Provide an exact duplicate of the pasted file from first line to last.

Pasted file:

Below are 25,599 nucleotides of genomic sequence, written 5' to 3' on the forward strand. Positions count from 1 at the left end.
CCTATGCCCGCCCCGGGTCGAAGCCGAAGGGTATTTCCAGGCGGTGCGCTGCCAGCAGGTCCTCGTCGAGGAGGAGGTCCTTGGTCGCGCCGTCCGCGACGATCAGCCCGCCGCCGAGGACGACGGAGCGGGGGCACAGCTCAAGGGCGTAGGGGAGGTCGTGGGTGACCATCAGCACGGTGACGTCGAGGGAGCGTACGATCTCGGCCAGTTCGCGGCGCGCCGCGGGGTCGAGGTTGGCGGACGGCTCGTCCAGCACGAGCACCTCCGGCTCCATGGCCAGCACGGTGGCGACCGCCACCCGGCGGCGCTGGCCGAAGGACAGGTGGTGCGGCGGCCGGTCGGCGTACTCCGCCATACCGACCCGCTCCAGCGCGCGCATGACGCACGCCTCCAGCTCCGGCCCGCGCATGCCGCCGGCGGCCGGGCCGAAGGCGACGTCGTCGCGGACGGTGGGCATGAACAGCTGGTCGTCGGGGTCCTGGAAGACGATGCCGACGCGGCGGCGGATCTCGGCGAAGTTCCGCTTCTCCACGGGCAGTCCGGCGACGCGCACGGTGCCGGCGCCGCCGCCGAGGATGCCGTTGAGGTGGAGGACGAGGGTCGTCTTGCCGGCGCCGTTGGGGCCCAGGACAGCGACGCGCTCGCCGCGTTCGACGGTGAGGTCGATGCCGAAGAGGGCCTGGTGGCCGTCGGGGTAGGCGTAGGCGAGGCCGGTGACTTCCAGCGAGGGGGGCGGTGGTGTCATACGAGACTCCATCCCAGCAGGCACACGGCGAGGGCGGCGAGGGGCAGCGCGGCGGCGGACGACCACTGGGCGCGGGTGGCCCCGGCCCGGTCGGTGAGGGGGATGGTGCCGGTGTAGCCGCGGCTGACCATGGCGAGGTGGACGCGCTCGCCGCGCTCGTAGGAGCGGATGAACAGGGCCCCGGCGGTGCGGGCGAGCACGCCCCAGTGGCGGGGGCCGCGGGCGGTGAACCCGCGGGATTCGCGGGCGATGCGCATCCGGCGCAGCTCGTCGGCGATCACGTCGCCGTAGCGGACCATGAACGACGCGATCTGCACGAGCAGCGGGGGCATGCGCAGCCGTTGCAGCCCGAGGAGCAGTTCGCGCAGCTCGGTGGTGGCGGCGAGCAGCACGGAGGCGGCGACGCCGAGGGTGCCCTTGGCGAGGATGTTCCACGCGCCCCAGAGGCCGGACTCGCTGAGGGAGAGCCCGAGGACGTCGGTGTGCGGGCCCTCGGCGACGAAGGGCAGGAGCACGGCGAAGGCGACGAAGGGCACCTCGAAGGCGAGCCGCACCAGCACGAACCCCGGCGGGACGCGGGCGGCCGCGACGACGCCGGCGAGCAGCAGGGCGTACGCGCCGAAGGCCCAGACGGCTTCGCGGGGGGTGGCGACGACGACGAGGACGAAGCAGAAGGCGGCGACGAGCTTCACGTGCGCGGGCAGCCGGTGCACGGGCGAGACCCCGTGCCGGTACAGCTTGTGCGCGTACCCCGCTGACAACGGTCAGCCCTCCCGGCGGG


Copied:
Below are 25,599 nucleotides of genomic sequence, written 5' to 3' on the forward strand. Positions count from 1 at the left end.
CCTATGCCCGCCCCGGGTCGAAGCCGAAGGGTATTTCCAGGCGGTGCGCTGCCAGCAGGTCCTCGTCGAGGAGGAGGTCCTTGGTCGCGCCGTCCGCGACGATCAGCCCGCCGCCGAGGACGACGGAGCGGGGGCACAGCTCAAGGGCGTAGGGGAGGTCGTGGGTGACCATCAGCACGGTGACGTCGAGGGAGCGTACGATCTCGGCCAGTTCGCGGCGCGCCGCGGGGTCGAGGTTGGCGGACGGCTCGTCCAGCACGAGCACCTCCGGCTCCATGGCCAGCACGGTGGCGACCGCCACCCGGCGGCGCTGGCCGAAGGACAGGTGGTGCGGCGGCCGGTCGGCGTACTCCGCCATACCGACCCGCTCCAGCGCGCGCATGACGCACGCCTCCAGCTCCGGCCCGCGCATGCCGCCGGCGGCCGGGCCGAAGGCGACGTCGTCGCGGACGGTGGGCATGAACAGCTGGTCGTCGGGGTCCTGGAAGACGATGCCGACGCGGCGGCGGATCTCGGCGAAGTTCCGCTTCTCCACGGGCAGTCCGGCGACGCGCACGGTGCCGGCGCCGCCGCCGAGGATGCCGTTGAGGTGGAGGACGAGGGTCGTCTTGCCGGCGCCGTTGGGGCCCAGGACAGCGACGCGCTCGCCGCGTTCGACGGTGAGGTCGATGCCGAAGAGGGCCTGGTGGCCGTCGGGGTAGGCGTAGGCGAGGCCGGTGACTTCCAGCGAGGGGGGCGGTGGTGTCATACGAGACTCCATCCCAGCAGGCACACGGCGAGGGCGGCGAGGGGCAGCGCGGCGGCGGACGACCACTGGGCGCGGGTGGCCCCGGCCCGGTCGGTGAGGGGGATGGTGCCGGTGTAGCCGCGGCTGACCATGGCGAGGTGGACGCGCTCGCCGCGCTCGTAGGAGCGGATGAACAGGGCCCCGGCGGTGCGGGCGAGCACGCCCCAGTGGCGGGGGCCGCGGGCGGTGAACCCGCGGGATTCGCGGGCGATGCGCATCCGGCGCAGCTCGTCGGCGATCACGTCGCCGTAGCGGACCATGAACGACGCGATCTGCACGAGCAGCGGGGGCATGCGCAGCCGTTGCAGCCCGAGGAGCAGTTCGCGCAGCTCGGTGGTGGCGGCGAGCAGCACGGAGGCGGCGACGCCGAGGGTGCCCTTGGCGAGGATGTTCCACGCGCCCCAGAGGCCGGACTCGCTGAGGGAGAGCCCGAGGACGTCGGTGTGCGGGCCCTCGGCGACGAAGGGCAGGAGCACGGCGAAGGCGACGAAGGGCACCTCGAAGGCGAGCCGCACCAGCACGAACCCCGGCGGGACGCGGGCGGCCGCGACGACGCCGGCGAGCAGCAGGGCGTACGCGCCGAAGGCCCAGACGGCTTCGCGGGGGGTGGCGACGACGACGAGGACGAAGCAGAAGGCGGCGACGAGCTTCACGTGCGCGGGCAGCCGGTGCACGGGCGAGACCCCGTGCCGGTACAGCTTGTGCGCGTACCCCGCTGACAACGGTCAGCCCTCCCGGCGGG